most intellectuals I know would like to see the status quo overturned:, in other words MORE people taking up Catullus and Swinburne, and LESS people consuming gross travesties of art such as Jodi Whatsername and James Patterson and that load of crap. it would certainly improve the conversation and le ton. But then LESS consumption of the mindless 'culture' produced for the masses, and MORE consumption of mind stretching, independent thought-provoking high culture really would threaten the elite, wouldn't it?

I think it's useful also to place Carey in the context of a specific Anglo Saxon hostility to and suspicion of high culture, which has existed since at least the middle of the 18th century in Anglo culture. THe word 'elite' - a bugbear for democrats everywhere- has been coined by Anglo Saxon critics to be thrown at anything mildly challenging or difficult. It's not accurate.

There was a wonderful clip on Youtube, which I cannot find now, of Derek Walcott talking about the 'tyranny of mediocrity' which modern mass culture and its denigration of 'elitism' produces. It seems to me that Carey's ideas contribute to this
tyranny.

sorry to hijack your thread dan. ( I seem to be doing this a lot. should stick to my own patch, I daresay.)

94Mr.Durick
Feb 11, 2011, 3:15am Top

In the plutocracy that is the United States of America museums and performances of the highest order are sustained by the plutocrats. They and their hirelings, the politicians, likely have giant high definition televisions in their homes, but we would not have the opera without their support. They tend to be very short sighted and may not realize that enriching the lives of their inferiors will lose them their superiority eventually, just as they don't seem to see that driving people out of work reduces the number of their customers.

Robert

95dchaikin
Feb 11, 2011, 10:41am Top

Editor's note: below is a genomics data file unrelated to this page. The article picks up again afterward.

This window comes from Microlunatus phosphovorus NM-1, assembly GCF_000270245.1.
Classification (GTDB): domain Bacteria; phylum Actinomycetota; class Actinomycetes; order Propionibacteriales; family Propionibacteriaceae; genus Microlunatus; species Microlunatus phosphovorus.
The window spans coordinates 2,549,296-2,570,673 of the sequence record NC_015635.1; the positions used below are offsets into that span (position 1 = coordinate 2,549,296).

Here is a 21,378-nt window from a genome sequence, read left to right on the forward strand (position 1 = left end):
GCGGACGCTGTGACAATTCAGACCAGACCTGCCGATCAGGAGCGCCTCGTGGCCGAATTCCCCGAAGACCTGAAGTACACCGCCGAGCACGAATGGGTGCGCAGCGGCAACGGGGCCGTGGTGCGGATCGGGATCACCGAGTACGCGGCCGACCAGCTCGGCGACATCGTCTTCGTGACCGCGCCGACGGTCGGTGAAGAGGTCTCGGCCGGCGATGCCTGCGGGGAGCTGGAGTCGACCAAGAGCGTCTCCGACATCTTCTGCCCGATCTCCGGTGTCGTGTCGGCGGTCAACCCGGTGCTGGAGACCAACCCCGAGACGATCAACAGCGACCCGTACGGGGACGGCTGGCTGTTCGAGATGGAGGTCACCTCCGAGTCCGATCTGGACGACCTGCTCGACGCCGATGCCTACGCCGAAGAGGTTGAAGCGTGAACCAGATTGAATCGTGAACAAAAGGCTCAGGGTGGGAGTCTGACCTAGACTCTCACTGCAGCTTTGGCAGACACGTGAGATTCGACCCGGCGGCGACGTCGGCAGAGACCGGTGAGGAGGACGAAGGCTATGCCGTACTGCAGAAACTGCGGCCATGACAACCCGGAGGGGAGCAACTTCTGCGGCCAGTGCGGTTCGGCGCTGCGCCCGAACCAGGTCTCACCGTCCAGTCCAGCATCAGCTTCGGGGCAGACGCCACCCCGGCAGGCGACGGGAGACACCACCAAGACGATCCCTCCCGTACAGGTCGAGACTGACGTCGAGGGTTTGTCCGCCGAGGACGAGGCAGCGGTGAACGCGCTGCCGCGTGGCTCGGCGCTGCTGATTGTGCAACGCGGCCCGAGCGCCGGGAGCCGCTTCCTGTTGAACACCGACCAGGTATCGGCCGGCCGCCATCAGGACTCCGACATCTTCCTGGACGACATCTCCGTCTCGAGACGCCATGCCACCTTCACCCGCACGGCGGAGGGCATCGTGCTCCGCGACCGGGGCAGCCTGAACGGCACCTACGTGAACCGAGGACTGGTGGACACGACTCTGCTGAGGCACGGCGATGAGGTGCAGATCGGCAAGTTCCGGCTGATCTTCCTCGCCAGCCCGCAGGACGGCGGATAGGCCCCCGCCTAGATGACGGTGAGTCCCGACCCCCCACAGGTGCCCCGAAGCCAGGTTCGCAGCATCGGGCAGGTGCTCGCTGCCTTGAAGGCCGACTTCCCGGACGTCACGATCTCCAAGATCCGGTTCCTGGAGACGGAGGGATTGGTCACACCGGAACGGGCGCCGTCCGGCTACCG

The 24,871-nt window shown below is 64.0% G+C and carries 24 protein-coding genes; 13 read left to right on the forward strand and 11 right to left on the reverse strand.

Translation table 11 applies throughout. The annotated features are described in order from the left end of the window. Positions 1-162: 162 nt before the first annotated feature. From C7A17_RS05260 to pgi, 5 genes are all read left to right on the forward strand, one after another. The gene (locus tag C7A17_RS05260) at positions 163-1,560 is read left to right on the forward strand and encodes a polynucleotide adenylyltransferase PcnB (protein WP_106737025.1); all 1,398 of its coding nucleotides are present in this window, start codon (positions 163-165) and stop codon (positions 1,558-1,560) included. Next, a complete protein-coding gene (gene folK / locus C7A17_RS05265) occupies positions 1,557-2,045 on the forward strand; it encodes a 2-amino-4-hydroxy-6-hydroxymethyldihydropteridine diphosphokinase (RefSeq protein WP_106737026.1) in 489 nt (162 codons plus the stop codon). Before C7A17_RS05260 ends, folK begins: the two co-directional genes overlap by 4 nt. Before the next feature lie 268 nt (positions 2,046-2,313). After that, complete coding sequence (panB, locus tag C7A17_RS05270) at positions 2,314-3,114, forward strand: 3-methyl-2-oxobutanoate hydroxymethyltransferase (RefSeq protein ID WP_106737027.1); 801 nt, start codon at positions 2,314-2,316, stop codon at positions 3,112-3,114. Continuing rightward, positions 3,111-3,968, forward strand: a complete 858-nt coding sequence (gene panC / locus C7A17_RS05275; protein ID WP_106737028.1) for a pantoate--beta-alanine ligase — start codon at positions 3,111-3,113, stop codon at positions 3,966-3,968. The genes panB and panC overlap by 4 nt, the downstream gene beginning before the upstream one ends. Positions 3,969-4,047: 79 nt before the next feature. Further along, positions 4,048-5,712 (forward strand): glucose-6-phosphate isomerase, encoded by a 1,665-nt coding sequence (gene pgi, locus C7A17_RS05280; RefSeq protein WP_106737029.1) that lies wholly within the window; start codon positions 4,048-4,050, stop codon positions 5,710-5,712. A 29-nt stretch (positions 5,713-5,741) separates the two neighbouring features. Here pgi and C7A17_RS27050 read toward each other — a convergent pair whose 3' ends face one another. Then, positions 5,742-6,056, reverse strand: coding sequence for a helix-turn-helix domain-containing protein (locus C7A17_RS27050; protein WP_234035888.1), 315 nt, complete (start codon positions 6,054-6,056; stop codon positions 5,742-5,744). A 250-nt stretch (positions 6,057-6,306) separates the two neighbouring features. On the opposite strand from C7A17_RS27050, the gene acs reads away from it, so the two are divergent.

#93, etc - The ruling committee of this thread has met and determined that no hijacking has taken place.

Before the committee recesses from their imaginary existence, they would like to leave word that while they are watching and reading this thread, they will not likely be able to post a response as RL is a bit hectic today.

96anthonywillard
Feb 11, 2011, 1:14pm Top

Elite or no elite, he who pays the piper calls the tune.

97dchaikin
Feb 21, 2011, 7:24pm Top



39. (from 2010 The Ash Spear (The Third Book in the Storyteller Series) by G. R. Grove (2009, 317 pages, read Dec 22-29)

The Ash Spear marks an interesting development in this series where, instead of a several stories linked together into a novel, this is fully novel-like in structure. There is a long story set-up, much more concrete character development and an intense plot. Slow to get into, and then later difficult to put down. I enjoyed it, but also was a little sad to see the storytelling style of the earlier books get toned down quite a bit.

98dchaikin
Feb 21, 2011, 9:25pm Top

A brief "review", but it finishes my 2010!...finally...

#91: katie - glad you found me.
#92-94, 96 - after a few experimental responses I've opted to stay mute on this.

99dchaikin
Feb 26, 2011, 10:31pm Top